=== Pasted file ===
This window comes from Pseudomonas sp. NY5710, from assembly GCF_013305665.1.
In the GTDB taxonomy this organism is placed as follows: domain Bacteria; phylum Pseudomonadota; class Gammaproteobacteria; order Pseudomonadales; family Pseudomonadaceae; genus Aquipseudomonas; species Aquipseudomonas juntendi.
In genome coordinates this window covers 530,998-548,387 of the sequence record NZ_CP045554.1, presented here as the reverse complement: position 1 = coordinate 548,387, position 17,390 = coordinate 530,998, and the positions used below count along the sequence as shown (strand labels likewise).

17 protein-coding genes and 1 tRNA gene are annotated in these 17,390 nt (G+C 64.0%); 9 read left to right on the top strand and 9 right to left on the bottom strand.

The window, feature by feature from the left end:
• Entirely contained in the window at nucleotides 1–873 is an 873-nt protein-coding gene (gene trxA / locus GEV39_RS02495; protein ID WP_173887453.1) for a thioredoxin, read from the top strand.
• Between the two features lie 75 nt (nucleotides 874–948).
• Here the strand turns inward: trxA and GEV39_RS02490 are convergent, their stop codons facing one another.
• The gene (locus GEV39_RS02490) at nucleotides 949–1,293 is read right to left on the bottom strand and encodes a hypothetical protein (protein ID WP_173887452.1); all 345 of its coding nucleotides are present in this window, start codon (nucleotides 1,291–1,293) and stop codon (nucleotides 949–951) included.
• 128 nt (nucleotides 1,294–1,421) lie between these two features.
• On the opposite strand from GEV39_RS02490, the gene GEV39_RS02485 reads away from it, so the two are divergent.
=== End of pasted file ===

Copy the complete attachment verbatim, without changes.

This window comes from Pseudomonas sp. NY5710, from assembly GCF_013305665.1.
In the GTDB taxonomy this organism is placed as follows: domain Bacteria; phylum Pseudomonadota; class Gammaproteobacteria; order Pseudomonadales; family Pseudomonadaceae; genus Aquipseudomonas; species Aquipseudomonas juntendi.
In genome coordinates this window covers 530,998-548,387 of the sequence record NZ_CP045554.1, presented here as the reverse complement: position 1 = coordinate 548,387, position 17,390 = coordinate 530,998, and the positions used below count along the sequence as shown (strand labels likewise).

17 protein-coding genes and 1 tRNA gene are annotated in these 17,390 nt (G+C 64.0%); 9 read left to right on the top strand and 9 right to left on the bottom strand.

The window, feature by feature from the left end:
• Entirely contained in the window at nucleotides 1–873 is an 873-nt protein-coding gene (gene trxA / locus GEV39_RS02495; protein ID WP_173887453.1) for a thioredoxin, read from the top strand.
• Between the two features lie 75 nt (nucleotides 874–948).
• Here the strand turns inward: trxA and GEV39_RS02490 are convergent, their stop codons facing one another.
• The gene (locus GEV39_RS02490) at nucleotides 949–1,293 is read right to left on the bottom strand and encodes a hypothetical protein (protein ID WP_173887452.1); all 345 of its coding nucleotides are present in this window, start codon (nucleotides 1,291–1,293) and stop codon (nucleotides 949–951) included.
• 128 nt (nucleotides 1,294–1,421) lie between these two features.
• On the opposite strand from GEV39_RS02490, the gene GEV39_RS02485 reads away from it, so the two are divergent.